In the secondary supporting roles were Lisa McGee-Mann (FB) as Trish and Cyrus Alexander as Kevin. McGee-Mann’s Trish was purely likable, yet gave the impression she was hiding something through the little things she did and her little evasions. The actress was great at perpetuating the misdirections. Alexander’s Kevin was also wonderfully likable with great reactions — you could see the chemistry between Alexander and the other cast mates. Again, wonderful to watch. Rounding out the cast in a vocal-only performance was Laura Coker (FB) as Mrs. Norquist. Other cast members, who were not on stage at this performance, were Saratoga Ballantine (FB) (Understudy-Mom); Paul Cady (FB) (Understudy-Kevin); Joy Darash (FB) (Understudy-Brittney); Pascale Gigon (FB) (Understudy-Trish); Jennifer Ross (FB) (Understudy-Kat); and Chris Winfield (FB) (Alternate-Dad).
Turning to the technical side: The set for the production, designed by Chris Winfield (FB), was a simple but effective house setting (in fact, it was reworked from the previous production, “Awake and Sing“, through reconstruction of the side-rooms into a porch). The sound design by Steve Shaw/FB, who was also the assistant director, was effective and unnoticable. The lighting design by Sabrina Beattie was effective and natural, directing attention where it was needed and establishing the mood well. The costumes were by Lynda Pyka (FB), and appeared to fit the characters well (although Kat’s dress appeared to be an uncomfortable look for her, but I think that was the intention). Brit Chichester (FB) was the stage manager and technical director. “Mom’s Gift” was produced by Laura Coker (FB).
“Mom’s Gift” was supposed to close with this afternoon’s performance, but it has been extended until February 2. If you can get tickets, it is well worth seeing. Tickets are available through The Group Rep, and discount tickets may be available through Goldstar, LA Stage Tix, or Plays411. Following “Mom’s Gift” at The Group Rep (FB) will be “Boeing Boeing” (February 28-April 12), which is a very funny French sex farce (we saw it at REP East (FB)); that will be followed by “The Ghost of Gershwin” (April 25-June 8). “Mom’s Gift” was the second show we’ve seen at The Group Rep (FB), and we’re very impressed with the company. They remind us a lot of our favorite small theatre, REP East (FB) in Newhall; if we weren’t already at our subscription max we would consider subscribing based on what we’ve seen. As it is, we’ll keep an eye on this company and come back whenever we can.
[Ob. Disclaimer: I am not a trained theatre critic; I am, however, a regular theatre audience. I’ve been attending live theatre in Los Angeles since 1972; I’ve been writing up my thoughts on theatre (and the shows I see) since 2004. I do not have theatre training (I’m a computer security specialist), but have learned a lot about theatre over my many years of attending theatre and talking to talented professionals. I pay for all my tickets unless otherwise noted. I believe in telling you about the shows I see to help you form your opinion; it is up to you to determine the weight you give my writeups.]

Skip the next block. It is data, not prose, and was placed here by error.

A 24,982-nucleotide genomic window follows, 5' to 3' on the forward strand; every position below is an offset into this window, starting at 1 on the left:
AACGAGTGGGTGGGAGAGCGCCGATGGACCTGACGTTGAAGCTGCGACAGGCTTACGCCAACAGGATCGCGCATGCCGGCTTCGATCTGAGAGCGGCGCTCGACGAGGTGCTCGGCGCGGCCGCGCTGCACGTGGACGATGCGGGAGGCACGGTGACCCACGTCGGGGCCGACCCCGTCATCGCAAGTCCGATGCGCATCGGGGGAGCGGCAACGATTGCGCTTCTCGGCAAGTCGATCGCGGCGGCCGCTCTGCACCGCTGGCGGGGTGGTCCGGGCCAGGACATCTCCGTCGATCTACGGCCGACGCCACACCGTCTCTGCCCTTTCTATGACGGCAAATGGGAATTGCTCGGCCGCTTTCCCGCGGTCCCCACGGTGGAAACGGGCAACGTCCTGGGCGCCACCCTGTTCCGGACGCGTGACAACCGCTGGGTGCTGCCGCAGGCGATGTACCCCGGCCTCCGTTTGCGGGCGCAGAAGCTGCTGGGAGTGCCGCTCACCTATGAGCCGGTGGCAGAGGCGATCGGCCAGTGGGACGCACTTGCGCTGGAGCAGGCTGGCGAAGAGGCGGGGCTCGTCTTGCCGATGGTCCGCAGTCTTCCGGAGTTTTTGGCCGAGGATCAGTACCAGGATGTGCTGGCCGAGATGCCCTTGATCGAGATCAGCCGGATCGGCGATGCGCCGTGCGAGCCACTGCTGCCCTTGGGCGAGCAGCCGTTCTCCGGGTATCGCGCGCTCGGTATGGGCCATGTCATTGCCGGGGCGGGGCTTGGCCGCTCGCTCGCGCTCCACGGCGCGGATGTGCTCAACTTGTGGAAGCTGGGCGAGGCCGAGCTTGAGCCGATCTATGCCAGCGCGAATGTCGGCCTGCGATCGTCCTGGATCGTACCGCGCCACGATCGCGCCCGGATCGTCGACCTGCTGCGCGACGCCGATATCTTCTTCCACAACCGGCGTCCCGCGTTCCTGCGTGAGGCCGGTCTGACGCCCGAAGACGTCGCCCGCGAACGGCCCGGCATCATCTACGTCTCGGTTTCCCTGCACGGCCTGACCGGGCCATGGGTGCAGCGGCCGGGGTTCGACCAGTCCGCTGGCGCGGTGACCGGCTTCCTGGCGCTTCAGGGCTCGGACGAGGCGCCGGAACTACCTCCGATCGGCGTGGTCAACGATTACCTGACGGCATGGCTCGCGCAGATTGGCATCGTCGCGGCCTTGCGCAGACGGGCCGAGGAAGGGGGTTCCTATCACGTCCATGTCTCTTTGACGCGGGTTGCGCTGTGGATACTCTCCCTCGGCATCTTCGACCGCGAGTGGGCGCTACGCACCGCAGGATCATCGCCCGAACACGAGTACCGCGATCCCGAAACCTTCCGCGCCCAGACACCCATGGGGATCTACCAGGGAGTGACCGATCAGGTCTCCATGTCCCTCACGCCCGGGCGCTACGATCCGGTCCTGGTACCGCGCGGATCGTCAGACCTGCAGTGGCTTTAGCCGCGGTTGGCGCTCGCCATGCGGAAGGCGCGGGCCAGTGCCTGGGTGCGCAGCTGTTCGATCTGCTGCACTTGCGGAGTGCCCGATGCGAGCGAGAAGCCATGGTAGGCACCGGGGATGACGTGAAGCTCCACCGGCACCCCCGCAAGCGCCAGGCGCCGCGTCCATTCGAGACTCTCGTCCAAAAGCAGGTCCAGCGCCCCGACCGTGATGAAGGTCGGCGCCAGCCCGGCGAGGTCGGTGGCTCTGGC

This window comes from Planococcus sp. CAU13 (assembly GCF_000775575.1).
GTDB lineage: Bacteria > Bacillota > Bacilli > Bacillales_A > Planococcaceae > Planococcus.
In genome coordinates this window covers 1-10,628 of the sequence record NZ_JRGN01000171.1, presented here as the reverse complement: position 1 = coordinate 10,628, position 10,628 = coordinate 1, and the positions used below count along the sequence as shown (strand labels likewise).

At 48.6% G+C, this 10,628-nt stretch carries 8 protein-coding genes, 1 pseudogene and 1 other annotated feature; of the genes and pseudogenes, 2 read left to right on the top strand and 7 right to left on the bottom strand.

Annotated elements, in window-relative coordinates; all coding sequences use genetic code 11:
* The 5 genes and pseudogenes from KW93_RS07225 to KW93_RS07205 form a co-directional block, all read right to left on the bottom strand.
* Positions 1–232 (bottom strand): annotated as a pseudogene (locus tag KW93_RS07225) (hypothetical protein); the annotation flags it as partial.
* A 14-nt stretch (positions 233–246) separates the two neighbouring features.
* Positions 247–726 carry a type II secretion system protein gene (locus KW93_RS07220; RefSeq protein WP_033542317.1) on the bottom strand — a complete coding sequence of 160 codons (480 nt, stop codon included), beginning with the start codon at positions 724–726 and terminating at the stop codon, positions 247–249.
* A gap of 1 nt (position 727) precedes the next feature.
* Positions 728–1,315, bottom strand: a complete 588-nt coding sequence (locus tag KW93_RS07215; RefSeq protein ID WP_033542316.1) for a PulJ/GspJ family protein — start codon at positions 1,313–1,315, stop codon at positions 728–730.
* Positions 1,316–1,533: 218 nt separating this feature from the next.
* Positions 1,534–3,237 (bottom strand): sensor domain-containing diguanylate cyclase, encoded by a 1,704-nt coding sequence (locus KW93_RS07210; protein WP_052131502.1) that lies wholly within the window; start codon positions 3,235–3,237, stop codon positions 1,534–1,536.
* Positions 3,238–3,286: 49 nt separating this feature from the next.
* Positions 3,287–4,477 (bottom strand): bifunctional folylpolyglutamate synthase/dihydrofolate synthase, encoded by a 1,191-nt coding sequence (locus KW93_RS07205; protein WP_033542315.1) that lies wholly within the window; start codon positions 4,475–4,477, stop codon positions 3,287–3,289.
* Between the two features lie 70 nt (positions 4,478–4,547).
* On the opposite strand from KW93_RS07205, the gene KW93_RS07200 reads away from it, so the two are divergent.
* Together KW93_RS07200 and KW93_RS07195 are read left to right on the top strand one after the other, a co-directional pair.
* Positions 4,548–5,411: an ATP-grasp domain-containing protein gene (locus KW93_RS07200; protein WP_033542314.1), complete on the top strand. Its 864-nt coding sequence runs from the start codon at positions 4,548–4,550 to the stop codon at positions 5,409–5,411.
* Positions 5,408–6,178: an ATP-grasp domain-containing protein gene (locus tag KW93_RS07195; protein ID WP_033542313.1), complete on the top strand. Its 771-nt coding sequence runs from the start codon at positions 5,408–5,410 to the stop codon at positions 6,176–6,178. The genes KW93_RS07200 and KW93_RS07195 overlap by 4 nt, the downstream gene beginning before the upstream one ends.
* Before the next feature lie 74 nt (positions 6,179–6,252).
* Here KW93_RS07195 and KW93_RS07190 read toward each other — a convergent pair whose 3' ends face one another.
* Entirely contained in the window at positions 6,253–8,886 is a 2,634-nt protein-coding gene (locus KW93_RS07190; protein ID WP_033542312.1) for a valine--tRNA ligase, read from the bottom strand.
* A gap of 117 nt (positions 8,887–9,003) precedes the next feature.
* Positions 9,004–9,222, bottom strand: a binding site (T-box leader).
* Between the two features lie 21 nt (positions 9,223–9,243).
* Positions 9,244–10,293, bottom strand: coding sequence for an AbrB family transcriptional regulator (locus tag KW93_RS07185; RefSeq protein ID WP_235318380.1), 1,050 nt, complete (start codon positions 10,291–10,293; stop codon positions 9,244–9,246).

Upcoming Theatre and Concerts: Next weekend, January 25, brings the first show of the REP East (FB) 10th season: “I Love You, You’re Perfect, Now Change“ (which we last saw at REP in 2006). February 1 brings “Vanya and Sonya and Masha and Spike” at the Mark Taper Forum. February 8 will bring “Forever Plaid” at Cabrillo Music Theatre (FB). The following weekend brings Lysistrata Jones at The Chance Theatre (FB) in Anaheim on February 16. The next weekend, February 22, is currently open — I’m trying to decide between “Discord: The Gospel According to Jefferson, Dickens, and Tolstoy” (LA Stage Tix) at the No Ho Arts Center; “On The Money” at the Victory Theatre Center (FB); “Above the Fold” at the Pasadena Playhouse (FB); “My Name is Asher Lev” at the Fountain Theatre (FB) (as this runs through April 19, this might be good for mid-March or April), “Inherit the Wind” at the Grove Theatre Center (FB) in Burbank (this might be good for March 16); or something else that hasn’t caught my attention yet. I may wait to see what else shows up on Goldstar. The last day of February sees us in Studio City at Two Roads Theatre for Tom Stoppard’s “The Real Thing“, followed the next evening by the MRJ Regional Man of the Year dinner at Temple Beth Hillel. March theatre starts with “Sex and Education” at The Colony Theatre (FB) on March 8. The weekend of March 15 is open, but will likely be taken up with Purim Schpiels (although I might do theatre on Sunday, March 16). March 22 is being held for “Harmony” at The Ahmanson Theatre (FB). March concludes with “Biloxi Blues” at REP East (FB) on March 29. April will start with “In The Heights” at Cabrillo Music Theatre (FB) on April 5, and should also bring “Tallest Tree” at the Mark Taper Forum, as well as the Southern California Renaissance Faire. As always, I’m keeping my eyes open for interesting productions mentioned on sites such as Bitter-Lemons, Musicals in LA and LA Stage Times, as well as productions I see on Goldstar, LA Stage Tix, Plays411.